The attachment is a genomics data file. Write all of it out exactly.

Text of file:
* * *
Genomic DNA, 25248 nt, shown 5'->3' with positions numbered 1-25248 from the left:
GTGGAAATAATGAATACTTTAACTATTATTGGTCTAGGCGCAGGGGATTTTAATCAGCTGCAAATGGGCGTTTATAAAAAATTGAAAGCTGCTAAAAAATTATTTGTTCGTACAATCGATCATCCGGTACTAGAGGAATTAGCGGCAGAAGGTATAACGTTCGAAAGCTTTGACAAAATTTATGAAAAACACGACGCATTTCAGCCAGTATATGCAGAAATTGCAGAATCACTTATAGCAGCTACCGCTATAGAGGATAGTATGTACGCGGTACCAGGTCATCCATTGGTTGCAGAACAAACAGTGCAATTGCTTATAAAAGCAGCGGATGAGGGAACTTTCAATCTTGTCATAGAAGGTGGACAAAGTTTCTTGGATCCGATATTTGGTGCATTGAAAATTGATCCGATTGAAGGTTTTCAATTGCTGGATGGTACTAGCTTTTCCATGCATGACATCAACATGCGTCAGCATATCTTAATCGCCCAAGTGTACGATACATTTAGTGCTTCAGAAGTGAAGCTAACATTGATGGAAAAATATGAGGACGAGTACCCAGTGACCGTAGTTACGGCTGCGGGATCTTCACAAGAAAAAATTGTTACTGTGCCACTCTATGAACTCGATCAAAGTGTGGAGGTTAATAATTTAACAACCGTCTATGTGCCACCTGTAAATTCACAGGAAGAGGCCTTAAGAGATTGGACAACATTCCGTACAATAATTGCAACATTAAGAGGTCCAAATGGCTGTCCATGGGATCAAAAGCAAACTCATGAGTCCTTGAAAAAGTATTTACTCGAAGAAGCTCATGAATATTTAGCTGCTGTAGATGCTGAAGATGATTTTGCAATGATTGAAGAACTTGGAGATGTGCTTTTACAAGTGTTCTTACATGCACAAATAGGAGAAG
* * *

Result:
Genomic DNA, 25248 nt, shown 5'->3' with positions numbered 1-25248 from the left:
GTGGAAATAATGAATACTTTAACTATTATTGGTCTAGGCGCAGGGGATTTTAATCAGCTGCAAATGGGCGTTTATAAAAAATTGAAAGCTGCTAAAAAATTATTTGTTCGTACAATCGATCATCCGGTACTAGAGGAATTAGCGGCAGAAGGTATAACGTTCGAAAGCTTTGACAAAATTTATGAAAAACACGACGCATTTCAGCCAGTATATGCAGAAATTGCAGAATCACTTATAGCAGCTACCGCTATAGAGGATAGTATGTACGCGGTACCAGGTCATCCATTGGTTGCAGAACAAACAGTGCAATTGCTTATAAAAGCAGCGGATGAGGGAACTTTCAATCTTGTCATAGAAGGTGGACAAAGTTTCTTGGATCCGATATTTGGTGCATTGAAAATTGATCCGATTGAAGGTTTTCAATTGCTGGATGGTACTAGCTTTTCCATGCATGACATCAACATGCGTCAGCATATCTTAATCGCCCAAGTGTACGATACATTTAGTGCTTCAGAAGTGAAGCTAACATTGATGGAAAAATATGAGGACGAGTACCCAGTGACCGTAGTTACGGCTGCGGGATCTTCACAAGAAAAAATTGTTACTGTGCCACTCTATGAACTCGATCAAAGTGTGGAGGTTAATAATTTAACAACCGTCTATGTGCCACCTGTAAATTCACAGGAAGAGGCCTTAAGAGATTGGACAACATTCCGTACAATAATTGCAACATTAAGAGGTCCAAATGGCTGTCCATGGGATCAAAAGCAAACTCATGAGTCCTTGAAAAAGTATTTACTCGAAGAAGCTCATGAATATTTAGCTGCTGTAGATGCTGAAGATGATTTTGCAATGATTGAAGAACTTGGAGATGTGCTTTTACAAGTGTTCTTACATGCACAAATAGGAGAAG